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Ah, essential oils. They’re like the beauty store of the plant kingdom. For almost any skin issues, from aging skin to acne breakouts, there’s an essential oil for that. They last a long time, they’re easy to use, and they often smell divine. Best of all, they’re completely natural.

If you’re new to essential oils, though, they can be a little overwhelming. There are dozens and dozens of essential oils, so which ones should you buy? How much do you use? What if you have a bad reaction?

This article lists 5 of the most common essential oils for skin and their uses. Start here and soon you’ll have a whole home apothecary! Below you’ll also find a couple quick tips for using EOs.

Tea Tree

Tea tree oil is a must for every girl’s bathroom cabinet. It’s useful for both beauty and first aid, since it’s an antibacterial and antifungal agent.

As an astringent, tea tree oil is particularly good for controlling breakouts, regulating oil production, and reducing acne-causing bacteria.


Lavender is great for simply adding to baths, lotions and other beauty items, since it’s ultra-relaxing — and relaxation is an essential part of any beauty routine! It also helps reduce skin irritation. Because it encourages skin cells to regenerate more quickly, it’s great for fading scars and sun spots.


Geranium oil is awesome for a wide variety of purposes. Firstly, it’s good for the breakout-prone, since it regulates oil production and controls acne. Secondly, it’s helpful for aging or mature skin because it improves skin elasticity and reduces the appearance of wrinkles. And lastly, it promotes blood circulation, which can help in a range of scenarios, including when you need those bruises to heal.


Frankincense is another awesome addition to your routine. It has a ton of benefits: it’s antibacterial and anti-inflammatory, and it evens the skin tone out, decreases the appearance of pores, soothes dry skin, tightens skin, reduces fine lines and fades scars. Whew! That’s a lot of power from one plant.

Ylang Ylang

Ylang ylang’s first selling point is that it smells amazing, like a tropical paradise. It’s also good for your skin, though. It controls oil production and minimizes breakouts, and for mature skin, it improves elasticity and reduces fine lines. It also helps regenerate skin cells more quickly, keeping your skin looking fresh.

As a general rule of thumb, you should follow these precautions when using essential oils:

  1. Use just a couple drops, diluted in a carrier oil such as jojoba oil. NEVER use essential oils directly on your skin unless you’ve researched that specific oil. Lavender oil, for example, is safe to use directly, but many people will have a bad reaction to undiluted tea tree oil.
  2. Test it on a small, non-visible part of your skin first. Most essential oils are perfectly safe when diluted, but it’s always good to have some extra peace of mind since everyone’s skin is different.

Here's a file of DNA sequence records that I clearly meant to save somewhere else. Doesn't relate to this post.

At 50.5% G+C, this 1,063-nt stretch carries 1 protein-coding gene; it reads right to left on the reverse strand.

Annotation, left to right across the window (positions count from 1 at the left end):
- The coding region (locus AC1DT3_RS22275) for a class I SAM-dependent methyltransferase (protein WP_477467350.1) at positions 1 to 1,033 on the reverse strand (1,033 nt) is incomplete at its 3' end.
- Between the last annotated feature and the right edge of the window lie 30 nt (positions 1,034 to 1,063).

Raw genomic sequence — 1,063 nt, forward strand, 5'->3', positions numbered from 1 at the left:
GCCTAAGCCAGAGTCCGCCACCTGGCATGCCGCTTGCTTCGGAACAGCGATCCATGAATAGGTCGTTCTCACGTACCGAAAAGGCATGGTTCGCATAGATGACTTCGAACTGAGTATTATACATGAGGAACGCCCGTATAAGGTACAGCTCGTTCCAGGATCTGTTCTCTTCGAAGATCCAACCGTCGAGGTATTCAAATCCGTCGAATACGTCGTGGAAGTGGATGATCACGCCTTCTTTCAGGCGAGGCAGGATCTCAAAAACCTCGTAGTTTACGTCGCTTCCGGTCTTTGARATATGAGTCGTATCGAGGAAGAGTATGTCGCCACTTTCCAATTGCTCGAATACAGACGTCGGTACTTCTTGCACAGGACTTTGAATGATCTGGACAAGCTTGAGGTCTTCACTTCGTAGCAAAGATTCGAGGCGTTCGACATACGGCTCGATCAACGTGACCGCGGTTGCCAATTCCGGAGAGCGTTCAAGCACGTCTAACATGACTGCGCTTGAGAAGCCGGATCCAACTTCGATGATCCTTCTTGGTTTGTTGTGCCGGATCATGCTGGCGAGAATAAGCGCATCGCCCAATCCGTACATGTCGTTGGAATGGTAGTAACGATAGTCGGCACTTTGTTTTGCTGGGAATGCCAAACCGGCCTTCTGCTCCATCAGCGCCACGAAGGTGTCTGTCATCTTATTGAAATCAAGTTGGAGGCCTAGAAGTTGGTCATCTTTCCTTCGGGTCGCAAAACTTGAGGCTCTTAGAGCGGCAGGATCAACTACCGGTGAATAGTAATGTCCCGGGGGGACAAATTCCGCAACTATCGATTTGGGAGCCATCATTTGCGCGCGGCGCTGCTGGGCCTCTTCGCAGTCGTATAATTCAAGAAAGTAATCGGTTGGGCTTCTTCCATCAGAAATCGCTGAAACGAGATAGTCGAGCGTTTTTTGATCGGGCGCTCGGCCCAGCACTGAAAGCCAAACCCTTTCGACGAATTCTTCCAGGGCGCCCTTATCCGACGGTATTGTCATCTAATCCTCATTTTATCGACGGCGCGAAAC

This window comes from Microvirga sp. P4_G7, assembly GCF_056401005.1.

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3 Natural Homemade Foot Soaks and Scrubs

A foot bath is a simple spa treatment that takes only 20 minutes and is easy to do at home. Foot scrubs made with Epsom salts or sea salt are detoxifying and rich in minerals. Add essential oils to stimulate circulation, to invigorate tired feet and to prevent infections. Give yourself a relaxing home spa treatment with one of these easy recipes!

An Invigorating Foot Scrub

This foot scrub removes dead skin cells and invigorates tired feet. Peppermint essential oil is energizing and antibacterial, and tea tree oil is anti-fungal. Lemongrass essential oil is deodorizing and refreshing, and sweet almond oil softens and moisturizes your feet.

You will need:

• a few tablespoons (a handful) of sea salt or Epsom salt
• 2 tablespoons sweet almond oil (or olive oil)
• 2 drops of peppermint essential oil
• 2 drops of tea tree essential oil
• 2 drops of lemongrass essential oil

Mix the ingredients in a bowl. Fill a bucket or a foot bath with warm water and soak your feet for a few minutes to soften your skin. Then massage your feet and your ankles with the scrub. Soak your feet again for another 10 to 15 minutes and relax while your skin absorbs the oils. Rinse your feet, dry them thoroughly, and apply your usual foot cream or moisturizer.

A Relaxing Lavender and Sea Salt Foot Scrub

Lavender is one of the most relaxing essential oils and most people like its scent. It is also antibacterial and relieves aches and pains.

You will need:

• a handful (a few tablespoons) of sea salt
• 2 or 3 tablespoons of sweet almond oil
• 3 or 4 drops of lavender essential oil
• (optional) a handful of fresh or dried lavender flowers

Mix the ingredients in a bowl. Fill a foot bath or a bucket with warm water. If you are using lavender flowers, sprinkle a few on the water. Apply the scrub on wet feet, massage and scrub thoroughly, and soak the feet for 10 to 15 minutes. Rinse and dry thoroughly, and use moisturizer if needed.

Anti-Fungal Foot Soak with Apple Cider Vinegar

Try this foot soak if you suffer from athlete’s foot or other fungal infections. Apple cider vinegar is anti-fungal that also detoxifies and removes odors. Fill a foot bath or a bucket with warm water. Add 2 cups of apple cider vinegar and 3 or 4 drops of tea tree or lavender essential oil. Soak your feet for 15 minutes or longer. Dry your feet well and finish with a moisturizer or use an anti-fungal foot cream.

Foot baths revive tired feet, relieve pain and feel almost as relaxing as a full bath. A foot bath in the evening helps you to unwind after a long day and only takes 15 to 20 minutes. If you have time, follow the foot bath with a home pedicure or a foot massage.

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